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Finance company heads sent to pre-trial detention

By Messenger Staff
Tuesday, December 20
Tbilisi City Court has sent two chairpersons of the Georgia Finance Company to pre-trial detention after the company left about 1,300 affected depositors owing 76million GEL.

The detainees were the director of the Georgia Finance Company, Tamaz Lobzhanidze, and company manager Merab Peradze.

Their lawyer asked for the defendants to be released on 10,000 GEL bail each but her request was not met.

The Judge stated there was a risk that the accused will flee the country if released on bail.

The affected people applauded the court’s decision and stated they were waiting for their money back.

The fact that the people put their money in the company was due to a more than 30% annual interest rate they received for their deposits.

The company leadership says if they stay in prison for too long, they will never be able to return the money.

Peradze, the company manager, said it was Georgia’s National Bank which had created problems for the company after which the Georgia Finance Company could no longer pay interest rates to its depositors.

He added there were "political interests” behind this. However, he did not specify what he meant by this.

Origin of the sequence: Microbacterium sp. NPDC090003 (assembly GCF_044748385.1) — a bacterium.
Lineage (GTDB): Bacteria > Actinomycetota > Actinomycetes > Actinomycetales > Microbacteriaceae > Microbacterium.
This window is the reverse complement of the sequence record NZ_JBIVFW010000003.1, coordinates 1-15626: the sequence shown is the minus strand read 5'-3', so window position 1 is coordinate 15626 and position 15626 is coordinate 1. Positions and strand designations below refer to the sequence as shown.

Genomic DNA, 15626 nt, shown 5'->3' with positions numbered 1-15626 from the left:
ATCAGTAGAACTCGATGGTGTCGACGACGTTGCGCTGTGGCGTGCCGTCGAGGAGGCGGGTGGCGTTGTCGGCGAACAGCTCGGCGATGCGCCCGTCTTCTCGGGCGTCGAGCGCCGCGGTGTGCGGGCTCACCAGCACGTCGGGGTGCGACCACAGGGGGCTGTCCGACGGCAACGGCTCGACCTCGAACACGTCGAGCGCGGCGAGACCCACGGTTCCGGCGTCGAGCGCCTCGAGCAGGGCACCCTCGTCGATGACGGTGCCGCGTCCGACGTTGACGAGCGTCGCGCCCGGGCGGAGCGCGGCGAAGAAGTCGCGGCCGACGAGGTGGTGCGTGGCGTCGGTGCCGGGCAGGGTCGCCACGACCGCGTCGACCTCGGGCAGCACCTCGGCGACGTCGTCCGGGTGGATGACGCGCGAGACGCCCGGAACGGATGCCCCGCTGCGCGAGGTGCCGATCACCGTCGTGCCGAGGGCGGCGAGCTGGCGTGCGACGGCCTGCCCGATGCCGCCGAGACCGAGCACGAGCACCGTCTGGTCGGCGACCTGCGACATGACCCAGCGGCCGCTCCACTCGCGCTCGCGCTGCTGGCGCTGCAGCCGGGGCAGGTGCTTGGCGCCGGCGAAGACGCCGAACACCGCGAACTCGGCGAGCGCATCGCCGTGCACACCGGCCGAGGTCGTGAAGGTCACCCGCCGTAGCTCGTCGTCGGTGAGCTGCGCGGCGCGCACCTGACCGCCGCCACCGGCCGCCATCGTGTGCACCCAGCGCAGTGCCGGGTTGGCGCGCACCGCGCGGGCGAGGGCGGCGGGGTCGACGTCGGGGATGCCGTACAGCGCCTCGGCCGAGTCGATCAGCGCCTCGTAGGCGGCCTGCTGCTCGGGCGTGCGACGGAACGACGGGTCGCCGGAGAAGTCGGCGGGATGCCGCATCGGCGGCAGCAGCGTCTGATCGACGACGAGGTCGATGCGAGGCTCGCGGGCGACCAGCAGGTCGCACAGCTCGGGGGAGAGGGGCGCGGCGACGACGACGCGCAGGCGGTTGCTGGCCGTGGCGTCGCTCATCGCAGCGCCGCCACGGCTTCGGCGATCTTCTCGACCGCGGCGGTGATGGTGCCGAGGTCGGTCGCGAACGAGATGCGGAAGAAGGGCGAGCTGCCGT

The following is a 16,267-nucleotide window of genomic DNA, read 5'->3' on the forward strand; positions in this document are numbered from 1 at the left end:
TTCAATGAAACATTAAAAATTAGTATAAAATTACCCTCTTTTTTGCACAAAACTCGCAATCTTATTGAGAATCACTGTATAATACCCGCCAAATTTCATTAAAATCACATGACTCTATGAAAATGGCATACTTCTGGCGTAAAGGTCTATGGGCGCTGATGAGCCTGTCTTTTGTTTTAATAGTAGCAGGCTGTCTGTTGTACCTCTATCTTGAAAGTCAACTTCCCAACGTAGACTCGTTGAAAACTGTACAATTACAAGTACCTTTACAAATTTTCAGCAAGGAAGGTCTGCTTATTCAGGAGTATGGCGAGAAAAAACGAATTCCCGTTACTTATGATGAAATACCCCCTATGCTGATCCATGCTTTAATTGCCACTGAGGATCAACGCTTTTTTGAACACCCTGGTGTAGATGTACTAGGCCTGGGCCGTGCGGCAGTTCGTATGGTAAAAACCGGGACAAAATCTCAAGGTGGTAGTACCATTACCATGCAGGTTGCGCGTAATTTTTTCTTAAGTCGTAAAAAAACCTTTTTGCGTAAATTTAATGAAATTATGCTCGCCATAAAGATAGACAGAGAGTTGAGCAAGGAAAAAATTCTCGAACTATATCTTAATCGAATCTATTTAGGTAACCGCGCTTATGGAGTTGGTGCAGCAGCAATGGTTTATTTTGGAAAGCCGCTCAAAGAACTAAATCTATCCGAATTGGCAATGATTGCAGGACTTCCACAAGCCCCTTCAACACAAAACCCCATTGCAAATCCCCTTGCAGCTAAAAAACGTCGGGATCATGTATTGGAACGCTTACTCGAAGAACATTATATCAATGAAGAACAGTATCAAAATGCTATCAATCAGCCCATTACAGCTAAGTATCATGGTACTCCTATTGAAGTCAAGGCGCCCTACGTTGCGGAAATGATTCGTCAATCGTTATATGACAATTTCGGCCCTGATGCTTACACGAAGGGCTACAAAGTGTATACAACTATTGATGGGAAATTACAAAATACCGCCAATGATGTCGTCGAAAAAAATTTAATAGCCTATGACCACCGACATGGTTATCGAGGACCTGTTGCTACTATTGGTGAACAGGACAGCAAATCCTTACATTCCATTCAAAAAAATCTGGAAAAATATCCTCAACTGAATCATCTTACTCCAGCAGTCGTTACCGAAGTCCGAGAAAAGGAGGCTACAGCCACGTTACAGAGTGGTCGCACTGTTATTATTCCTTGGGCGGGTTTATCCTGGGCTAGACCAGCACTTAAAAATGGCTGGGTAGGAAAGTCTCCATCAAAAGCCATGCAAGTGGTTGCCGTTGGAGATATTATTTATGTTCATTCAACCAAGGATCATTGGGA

Prior to the trial, the affected depositors held rallies in front of the Administration of the Government of Georgia, demanding the Government’s help in getting their money back.

The fact that the company’s senior managers, who allegedly cheated the people, are behind bars can be viewed as a positive step and a deterrent against other would-be financial criminals, but only this will not be any relief for the people who are waiting for their money.

The most important thing is whether the money will be returned back or not.

The managers’ property isn’t enough for covering their debts, as their current properties had been mortgaged.

Georgians faced similar problems in the 1990s, when many of the country’s citizens opened deposit accounts to gain high profits from interest rates. However, all of them lost their money.

It seems Georgians are still not aware of the risks, as offering such a high interest rate should somehow be a hint for many not to put their money in the company.

The National Bank of Georgia should also have very clearly warned Georgian citizens about possible risks.